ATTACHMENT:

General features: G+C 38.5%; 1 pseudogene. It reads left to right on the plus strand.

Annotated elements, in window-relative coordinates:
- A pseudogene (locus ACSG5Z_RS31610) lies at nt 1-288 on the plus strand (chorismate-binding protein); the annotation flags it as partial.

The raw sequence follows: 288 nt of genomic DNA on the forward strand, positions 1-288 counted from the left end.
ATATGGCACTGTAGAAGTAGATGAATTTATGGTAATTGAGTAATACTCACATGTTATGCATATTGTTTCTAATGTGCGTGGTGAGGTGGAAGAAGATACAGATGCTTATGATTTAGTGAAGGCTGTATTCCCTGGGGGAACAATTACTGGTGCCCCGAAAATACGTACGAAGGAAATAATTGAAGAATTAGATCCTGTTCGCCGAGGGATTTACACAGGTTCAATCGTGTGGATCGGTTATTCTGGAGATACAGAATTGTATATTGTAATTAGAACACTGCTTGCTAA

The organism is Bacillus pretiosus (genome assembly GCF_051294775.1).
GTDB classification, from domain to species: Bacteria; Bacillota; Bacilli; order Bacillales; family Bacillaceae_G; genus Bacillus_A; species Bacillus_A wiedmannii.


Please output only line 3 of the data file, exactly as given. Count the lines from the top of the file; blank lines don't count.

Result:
- A pseudogene (locus ACSG5Z_RS31610) lies at nt 1-288 on the plus strand (chorismate-binding protein); the annotation flags it as partial.